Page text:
Created By: Cuchulainn on December 10, 2011

Gazpacho Soup Gaffe

Person complains about the state of something, not realizing that's the way it's supposed to be.

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The Trope Namer is Red Dwarf, where Rimmer is haunted by an incident where he sent gazpacho soup back to be heated up, not realizing it's supposed to be served ice cold.
Community Feedback Replies: 54
  • December 10, 2011
    SeanMurrayI
  • December 10, 2011
    AaronAAardvark
    If I had to guess what this was about from the name, I would've thought the gaff involved confusing "Gazpacho" and "Gestapo".
  • December 10, 2011
    Bisected8
  • December 10, 2011
    JonnyB
    Happens in Batman Returns. Alfred serves Bruce Wayne vichyssoise, and he complains it's cold.
  • December 10, 2011
    Cuchulainn
    AaronAAardvark- You just made that up.
    Bisected8- Way too vague.
  • December 10, 2011
    AaronAAardvark
    Actually, I've seen it occur before in one of the entries in this book. Apparently, one student wrote in a paper that people were rounded up into Nazi concentration camps by the "Gazpacho".

    Even if I did make it up, this name would still be terrible.
  • December 10, 2011
    Ryusui
    Pick a common gag and name it after that. Like, in this case, My Gazpacho Is Cold. (Not to be confused with My Hovercraft Is Full Of Eels.)

    You might want to pick something that's easier to spell than "gazpacho" if you don't want a bunch of red links, of course.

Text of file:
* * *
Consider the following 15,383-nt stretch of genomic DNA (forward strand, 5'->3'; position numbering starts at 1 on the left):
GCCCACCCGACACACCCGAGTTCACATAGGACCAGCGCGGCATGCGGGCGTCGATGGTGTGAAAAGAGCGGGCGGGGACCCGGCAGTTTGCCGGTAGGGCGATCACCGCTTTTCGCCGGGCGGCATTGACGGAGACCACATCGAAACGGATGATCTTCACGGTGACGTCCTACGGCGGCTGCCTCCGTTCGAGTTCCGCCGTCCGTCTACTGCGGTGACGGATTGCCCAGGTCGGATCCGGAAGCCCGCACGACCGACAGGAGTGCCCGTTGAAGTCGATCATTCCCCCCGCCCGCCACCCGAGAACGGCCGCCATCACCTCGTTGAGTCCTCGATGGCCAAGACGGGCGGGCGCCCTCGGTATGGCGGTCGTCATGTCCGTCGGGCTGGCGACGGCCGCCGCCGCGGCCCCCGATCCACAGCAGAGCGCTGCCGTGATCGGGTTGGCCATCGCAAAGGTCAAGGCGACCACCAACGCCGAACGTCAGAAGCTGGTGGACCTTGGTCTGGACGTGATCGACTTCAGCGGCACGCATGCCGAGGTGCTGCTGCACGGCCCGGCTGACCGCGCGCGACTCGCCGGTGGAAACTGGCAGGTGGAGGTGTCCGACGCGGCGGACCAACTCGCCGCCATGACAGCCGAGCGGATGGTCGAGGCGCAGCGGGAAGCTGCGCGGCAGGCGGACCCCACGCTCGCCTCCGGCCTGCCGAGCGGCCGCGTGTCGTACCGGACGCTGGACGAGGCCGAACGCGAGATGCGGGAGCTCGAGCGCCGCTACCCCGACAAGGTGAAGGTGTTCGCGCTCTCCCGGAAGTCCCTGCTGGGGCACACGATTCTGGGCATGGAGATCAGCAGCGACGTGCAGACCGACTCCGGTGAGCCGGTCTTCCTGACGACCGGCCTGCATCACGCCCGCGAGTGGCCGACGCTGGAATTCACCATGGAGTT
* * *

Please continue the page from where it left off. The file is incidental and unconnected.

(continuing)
• December 10, 2011
    Generality
    I've seen characters humourously reacting to a dish that is served on fire (usually by finding a fire extinguisher), but I can't name any concrete examples.
  • December 10, 2011
    Freezer
    Seen It A Million Times in a variant: someone complains that the fish on/in their sushi is raw.
  • December 10, 2011
    Freezer
    See also: Fee Fi Faux Pas.
  • December 10, 2011
    Duncan
    In Witches Abroad, Granny Weatherwax is upset when the cook sets her Crepe Suzette on fire, and Nanny Ogg reports that (other) cooks got upset when she wanted her Steak Tartare well-done.
  • December 10, 2011
    Nocturna
    For a name, maybe something along the lines of Complaining About The Raw Sushi?
  • December 10, 2011
    ParadiscaCorbasi
    Gourmet Unfamiliarity Gaffe

    Includes also:

    • Knowing Escargot is a fancy-schmancy French dish, but being freaked out when served a plate of snails.
  • December 10, 2011
    abk0100
    Gazpacho is a good name. It seems like half the time this trope is used, Gazpacho is involved. I don't think the site needs to be dumbed down for the people who think that Gazpacho has something to do with Nazis. On the other hand, I guess sushi would work just as well.

    There's also the common invokation (or inversion?) of this trope. Someone points out a totally valid problem with their food, and the waiter responds with "Actually, that dish is supposed to be burnt and taste bad. That's how people with refined pallets like it." I'm sure Fawlty Towers did that once or twice, but I can't remember what the specific instance was.
  • December 10, 2011
    SeanMurrayI
  • December 10, 2011
    foxley
    Can cross over with Dinner Order Flub.
  • December 10, 2011
    BlackDragon
    Popped up briefly in Valkyrie Profile, near the beginning when Arngrim has a meeting with a thinly-disguised Princess Jelanda at a fancy local-equivalent-of-japanese Restaurant, and she winds up flipping out over several of the dishes, including the raw sushi and the Natto.